Patience foremost factor for Serena Williams in return to tennis

Serena believes Fed Cup is start of her comeback (1:40)

The Williams sisters discuss Serena becoming a mother and how the Fed Cup is a great opportunity to represent the USA. (1:40)

ASHEVILLE, N.C. -- It was fitting she was the last player announced. As Serena Williams strolled toward the podium for the draw of the 2018 Fed Cup, the crowd that showed up Friday at the U.S. Cellular Center rose in unison.

As the fans clapped loudly in one instant, while vigorously snapping rapid-fire photos, Williams soaked it all in and smiled.

All eyes will be on her this weekend as Team USA takes on the Netherlands in Asheville, North Carolina, to see how far she's come since becoming a mother.

Four different women have won major tournaments since Williams played in her last event, the 2017 Australian Open, where she beat sister Venus in the final.

A sign that the game has moved on without her?

Hardly. Serena is still the top attraction in her sport. But a look at her limited mobility as she took swings this week made it clear it's going to take some time.

Williams won't carry any type of load (or pressure) this weekend, as she is scheduled to play only a doubles match alongside Lauren Davis on Sunday. It's like giving Houston Astros pitcher Justin Verlander the ball in the last inning of a 10-run game.

Venus, who did not play in the 2017 Fed Cup, and CoCo Vandeweghe, who last year led the United States to its first title in 17 years, will play singles.

For Serena, this will be her first appearance since losing an exhibition match in Dubai against Jelena Ostapenko at the end of last year, a performance that showed her she wasn't ready to defend her Australian Open title.

"It's almost relaxing for me because I have nothing to prove," Serena Williams said. "Just fighting against all the odds to be out there and be competing again."

The key word there is compete -- not to be confused with "dominate." Getting back to top form is going to be a grind.

It's going to take time for Williams, who is playing her first Fed Cup event since 2015, to get focused on her longer-term goals.

"Right now, my main goal is to just stay in the moment," Williams said.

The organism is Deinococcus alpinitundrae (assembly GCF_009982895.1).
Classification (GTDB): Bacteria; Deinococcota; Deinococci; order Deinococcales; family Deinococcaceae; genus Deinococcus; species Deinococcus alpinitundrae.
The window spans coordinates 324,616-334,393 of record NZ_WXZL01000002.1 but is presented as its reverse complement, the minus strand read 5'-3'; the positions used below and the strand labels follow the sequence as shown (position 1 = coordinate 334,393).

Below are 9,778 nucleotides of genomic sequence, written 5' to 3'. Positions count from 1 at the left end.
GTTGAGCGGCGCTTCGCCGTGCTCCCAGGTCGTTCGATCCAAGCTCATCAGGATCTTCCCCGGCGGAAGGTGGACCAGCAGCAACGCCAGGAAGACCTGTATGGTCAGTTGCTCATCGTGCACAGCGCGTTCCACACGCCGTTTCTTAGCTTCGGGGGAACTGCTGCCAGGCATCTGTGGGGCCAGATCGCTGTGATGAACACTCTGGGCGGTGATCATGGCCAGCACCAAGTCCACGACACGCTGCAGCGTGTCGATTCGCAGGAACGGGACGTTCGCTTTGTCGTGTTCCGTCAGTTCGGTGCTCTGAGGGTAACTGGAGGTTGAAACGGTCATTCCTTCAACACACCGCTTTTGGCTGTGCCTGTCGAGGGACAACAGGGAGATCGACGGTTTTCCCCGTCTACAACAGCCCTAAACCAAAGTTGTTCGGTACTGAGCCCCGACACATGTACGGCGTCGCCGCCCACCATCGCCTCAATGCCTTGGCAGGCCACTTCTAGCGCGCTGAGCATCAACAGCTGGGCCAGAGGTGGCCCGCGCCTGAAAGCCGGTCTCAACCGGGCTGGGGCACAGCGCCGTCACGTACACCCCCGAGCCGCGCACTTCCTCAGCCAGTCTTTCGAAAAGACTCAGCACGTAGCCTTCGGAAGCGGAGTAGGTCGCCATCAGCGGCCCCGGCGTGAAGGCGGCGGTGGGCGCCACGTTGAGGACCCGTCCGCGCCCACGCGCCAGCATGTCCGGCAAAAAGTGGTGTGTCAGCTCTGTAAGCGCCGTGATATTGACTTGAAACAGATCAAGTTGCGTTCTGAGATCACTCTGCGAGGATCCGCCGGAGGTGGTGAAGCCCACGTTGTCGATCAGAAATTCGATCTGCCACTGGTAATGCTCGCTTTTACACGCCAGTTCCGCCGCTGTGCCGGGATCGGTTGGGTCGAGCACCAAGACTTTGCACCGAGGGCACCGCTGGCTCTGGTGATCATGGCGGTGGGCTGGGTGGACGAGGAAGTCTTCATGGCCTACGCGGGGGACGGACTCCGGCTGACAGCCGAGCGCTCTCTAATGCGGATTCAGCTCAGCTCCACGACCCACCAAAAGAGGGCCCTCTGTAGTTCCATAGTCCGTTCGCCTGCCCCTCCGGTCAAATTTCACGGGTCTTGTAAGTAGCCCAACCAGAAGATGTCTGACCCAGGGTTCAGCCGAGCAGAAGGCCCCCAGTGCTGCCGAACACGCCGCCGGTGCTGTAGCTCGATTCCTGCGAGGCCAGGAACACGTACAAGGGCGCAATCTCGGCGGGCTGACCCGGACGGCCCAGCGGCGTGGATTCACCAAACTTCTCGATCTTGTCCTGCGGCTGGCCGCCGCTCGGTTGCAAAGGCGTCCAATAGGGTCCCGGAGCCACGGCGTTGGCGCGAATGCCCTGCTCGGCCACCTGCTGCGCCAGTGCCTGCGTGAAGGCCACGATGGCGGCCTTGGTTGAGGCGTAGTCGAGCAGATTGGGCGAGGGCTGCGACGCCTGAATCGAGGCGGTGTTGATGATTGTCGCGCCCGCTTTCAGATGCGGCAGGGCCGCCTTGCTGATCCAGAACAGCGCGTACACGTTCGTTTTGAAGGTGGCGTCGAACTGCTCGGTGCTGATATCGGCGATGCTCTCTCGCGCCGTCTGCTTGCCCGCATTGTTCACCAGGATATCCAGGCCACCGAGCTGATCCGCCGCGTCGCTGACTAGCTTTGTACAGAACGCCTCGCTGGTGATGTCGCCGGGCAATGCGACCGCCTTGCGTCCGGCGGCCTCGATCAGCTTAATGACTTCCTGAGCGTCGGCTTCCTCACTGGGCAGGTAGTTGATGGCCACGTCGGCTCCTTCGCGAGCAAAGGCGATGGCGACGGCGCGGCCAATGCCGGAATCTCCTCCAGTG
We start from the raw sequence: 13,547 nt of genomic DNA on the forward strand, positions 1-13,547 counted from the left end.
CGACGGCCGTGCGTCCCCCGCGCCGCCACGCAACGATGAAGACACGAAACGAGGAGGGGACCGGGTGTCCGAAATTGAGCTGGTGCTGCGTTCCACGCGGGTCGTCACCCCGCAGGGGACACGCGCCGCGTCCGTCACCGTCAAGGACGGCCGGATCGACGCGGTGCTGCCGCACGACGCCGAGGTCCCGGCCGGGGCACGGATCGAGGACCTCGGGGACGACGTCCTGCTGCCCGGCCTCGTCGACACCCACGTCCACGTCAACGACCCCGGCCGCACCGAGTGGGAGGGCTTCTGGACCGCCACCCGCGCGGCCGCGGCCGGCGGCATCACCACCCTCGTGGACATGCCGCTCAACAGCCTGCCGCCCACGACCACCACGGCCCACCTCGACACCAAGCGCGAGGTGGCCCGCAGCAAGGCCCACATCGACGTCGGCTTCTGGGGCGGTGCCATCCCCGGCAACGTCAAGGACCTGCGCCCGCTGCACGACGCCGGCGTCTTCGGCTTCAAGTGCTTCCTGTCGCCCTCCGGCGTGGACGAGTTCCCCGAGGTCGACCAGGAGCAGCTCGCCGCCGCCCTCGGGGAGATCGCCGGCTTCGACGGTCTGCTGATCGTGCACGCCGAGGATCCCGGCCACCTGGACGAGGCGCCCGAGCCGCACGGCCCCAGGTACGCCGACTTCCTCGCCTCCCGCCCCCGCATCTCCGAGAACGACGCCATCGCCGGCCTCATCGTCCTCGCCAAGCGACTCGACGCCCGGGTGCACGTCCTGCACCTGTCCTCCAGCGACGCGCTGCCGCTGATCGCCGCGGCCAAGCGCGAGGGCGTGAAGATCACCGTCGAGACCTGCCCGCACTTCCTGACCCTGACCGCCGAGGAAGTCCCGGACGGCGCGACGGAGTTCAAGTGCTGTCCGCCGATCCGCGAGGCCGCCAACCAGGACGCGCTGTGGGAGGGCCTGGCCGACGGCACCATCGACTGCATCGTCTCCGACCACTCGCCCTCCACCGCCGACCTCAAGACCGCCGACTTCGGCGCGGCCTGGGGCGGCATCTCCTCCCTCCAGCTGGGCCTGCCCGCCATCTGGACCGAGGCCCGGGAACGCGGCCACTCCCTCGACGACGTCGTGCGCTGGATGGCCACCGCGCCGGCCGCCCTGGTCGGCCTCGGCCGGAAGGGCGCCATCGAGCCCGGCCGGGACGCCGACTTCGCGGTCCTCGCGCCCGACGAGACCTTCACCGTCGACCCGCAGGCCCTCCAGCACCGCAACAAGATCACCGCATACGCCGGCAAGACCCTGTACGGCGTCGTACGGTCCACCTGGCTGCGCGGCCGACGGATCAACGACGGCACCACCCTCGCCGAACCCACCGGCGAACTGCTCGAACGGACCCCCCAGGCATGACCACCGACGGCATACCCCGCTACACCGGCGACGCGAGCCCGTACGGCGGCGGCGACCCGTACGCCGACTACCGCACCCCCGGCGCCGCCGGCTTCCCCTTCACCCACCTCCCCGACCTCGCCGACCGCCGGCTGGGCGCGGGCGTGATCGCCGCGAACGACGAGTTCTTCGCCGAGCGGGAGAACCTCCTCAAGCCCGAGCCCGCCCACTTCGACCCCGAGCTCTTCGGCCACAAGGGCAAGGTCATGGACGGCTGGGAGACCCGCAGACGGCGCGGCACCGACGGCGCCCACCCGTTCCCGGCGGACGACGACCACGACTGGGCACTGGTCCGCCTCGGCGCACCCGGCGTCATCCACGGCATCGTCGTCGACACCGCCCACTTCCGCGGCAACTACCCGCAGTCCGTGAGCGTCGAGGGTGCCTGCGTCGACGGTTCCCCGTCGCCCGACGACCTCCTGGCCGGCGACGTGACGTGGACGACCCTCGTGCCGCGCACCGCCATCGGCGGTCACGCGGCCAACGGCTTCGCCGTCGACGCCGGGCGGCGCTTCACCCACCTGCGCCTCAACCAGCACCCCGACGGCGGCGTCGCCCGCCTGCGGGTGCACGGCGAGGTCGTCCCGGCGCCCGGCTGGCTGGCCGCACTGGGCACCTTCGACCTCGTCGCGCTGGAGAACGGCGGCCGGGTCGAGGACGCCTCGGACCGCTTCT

But Williams, a 23-time major winner, did say the pursuit of the all-time Slam record still motivates her. Right now, she trails Margaret Court by one.

We'll soon see how that endeavor is impacted by motherhood. For much of her career, Williams' entire focus has been tennis. For those who follow her on Instagram, they know that being a mother to 5-month-old Alexis Olympia Ohanian Jr. has her fully engaged.

"It's an amazing journey -- probably been the most fun of my life," Williams said. "It's a totally new experience, and I love motherhood and I look forward to just being the best mom I can be."

If anyone can combine being the best mom she can be with being the best tennis player, it's Serena. She's a fierce competitor and is embarking on this tennis journey only because she still thinks she can return as the game's most dominant player.

There is precedence. Margaret Court gave birth to her first child in March 1972 and then won the last three Grand Slams in 1973. Kim Clijsters also won three majors after giving birth, while Evonne Goolagong took home two.

Shortly after the draw was announced, Williams gathered to take a group picture with her teammates. Suddenly music started playing through the arena's PA system, and she instinctively started to bounce to the beat.

The song: Beyonce's "Run the World (Girls)."

Williams hopes to again run the world of tennis, win more majors and surpass Court. But again, it's going to take time.

For now, she's just soaking in the journey. The quest to reclaim the throne can wait.